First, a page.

Lancet Arch

"Lancet Arch., Horseshoe Arch."-Whitney, 1902

"Lancet arches, with centers outside the arch." — The Encyclopedia Britannica, 1910

Lancet Arch

"Lancet arches, with centers outside the arch." — The Encyclopedia Britannica, 1910

"Multifoil cusped arch, invented by the Moors at Cordova in the 10th century." — The Encyclopedia Britannica, 1910

Multifoil Arch

"Multifoil cusped arch, invented by the Moors at Cordova in the 10th century." — The Encyclopedia…

Norman arch.

Norman Arch

Norman arch.

"Ogee Arch., Equilateral Arch."-Whitney, 1902

Ogee Arch

"Ogee Arch., Equilateral Arch."-Whitney, 1902

"Ogee arches, with curves of counter flexure, found in English Decorated and French Flamboyant." — The Encyclopedia Britannica, 1910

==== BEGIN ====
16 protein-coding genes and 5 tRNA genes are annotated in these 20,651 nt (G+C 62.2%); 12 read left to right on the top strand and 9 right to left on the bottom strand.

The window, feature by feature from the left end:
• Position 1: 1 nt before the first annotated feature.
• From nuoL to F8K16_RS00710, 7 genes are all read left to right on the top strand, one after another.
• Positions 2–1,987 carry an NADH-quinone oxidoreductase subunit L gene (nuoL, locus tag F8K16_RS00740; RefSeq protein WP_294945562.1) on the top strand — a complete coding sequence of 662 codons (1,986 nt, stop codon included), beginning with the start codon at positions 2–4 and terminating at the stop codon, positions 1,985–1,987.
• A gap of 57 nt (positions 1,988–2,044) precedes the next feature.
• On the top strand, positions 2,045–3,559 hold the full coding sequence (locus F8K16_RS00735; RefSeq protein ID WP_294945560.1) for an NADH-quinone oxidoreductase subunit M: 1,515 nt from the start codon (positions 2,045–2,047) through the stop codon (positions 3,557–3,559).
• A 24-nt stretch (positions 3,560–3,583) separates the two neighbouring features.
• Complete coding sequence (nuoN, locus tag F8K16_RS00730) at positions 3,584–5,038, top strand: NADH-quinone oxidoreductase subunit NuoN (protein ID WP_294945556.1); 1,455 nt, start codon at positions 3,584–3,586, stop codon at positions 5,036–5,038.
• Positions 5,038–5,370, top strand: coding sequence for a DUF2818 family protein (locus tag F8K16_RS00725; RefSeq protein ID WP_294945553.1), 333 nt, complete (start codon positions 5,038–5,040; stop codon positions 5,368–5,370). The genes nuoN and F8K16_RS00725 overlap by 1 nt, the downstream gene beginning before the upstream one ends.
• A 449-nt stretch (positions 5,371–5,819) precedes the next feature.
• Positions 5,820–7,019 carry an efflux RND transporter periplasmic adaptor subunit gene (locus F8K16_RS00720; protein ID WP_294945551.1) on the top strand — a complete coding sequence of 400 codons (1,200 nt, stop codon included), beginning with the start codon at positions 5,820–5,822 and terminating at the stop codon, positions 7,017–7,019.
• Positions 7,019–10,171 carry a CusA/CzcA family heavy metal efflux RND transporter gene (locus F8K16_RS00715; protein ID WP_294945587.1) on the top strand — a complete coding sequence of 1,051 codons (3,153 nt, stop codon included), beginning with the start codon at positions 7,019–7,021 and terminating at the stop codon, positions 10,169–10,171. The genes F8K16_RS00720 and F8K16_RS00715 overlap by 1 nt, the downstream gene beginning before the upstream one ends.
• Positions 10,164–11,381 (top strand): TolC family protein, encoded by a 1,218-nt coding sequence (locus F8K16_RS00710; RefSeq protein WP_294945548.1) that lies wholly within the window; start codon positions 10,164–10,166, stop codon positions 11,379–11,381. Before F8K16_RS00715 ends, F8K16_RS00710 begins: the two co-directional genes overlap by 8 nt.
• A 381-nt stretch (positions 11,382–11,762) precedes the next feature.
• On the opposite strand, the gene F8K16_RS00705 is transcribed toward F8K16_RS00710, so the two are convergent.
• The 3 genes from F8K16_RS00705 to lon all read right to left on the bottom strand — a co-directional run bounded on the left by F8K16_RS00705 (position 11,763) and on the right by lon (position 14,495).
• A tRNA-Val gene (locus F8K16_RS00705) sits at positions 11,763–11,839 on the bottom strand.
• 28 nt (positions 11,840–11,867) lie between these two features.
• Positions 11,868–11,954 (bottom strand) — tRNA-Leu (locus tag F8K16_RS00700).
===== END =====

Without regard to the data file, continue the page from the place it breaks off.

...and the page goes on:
Ogee Arch

"Ogee arches, with curves of counter flexure, found in English Decorated and French Flamboyant." —…

"Segmental Arch.; Semicircular arch."-Whitney, 1902

Segmental Arch

"Segmental Arch.; Semicircular arch."-Whitney, 1902

"Segmental arch, where the center is below the springing." — The Encyclopedia Britannica, 1910

Segmental Arch

"Segmental arch, where the center is below the springing." — The Encyclopedia Britannica, 1910

"Semicircular arch, he center of which is in the same line with its springers." — The Encyclopedia Britannica, 1910

Semicircular Arch

"Semicircular arch, he center of which is in the same line with its springers." — The Encyclopedia…

"Stilted arches, where the center is below the springing, but the sides are carried down vertically." — The Encyclopedia Britannica, 1910

Stilted Arch

"Stilted arches, where the center is below the springing, but the sides are carried down vertically."…

"Stilted Arches.-Modern Romanesque."-Whitney, 1902

Stilted Arches

"Stilted Arches.-Modern Romanesque."-Whitney, 1902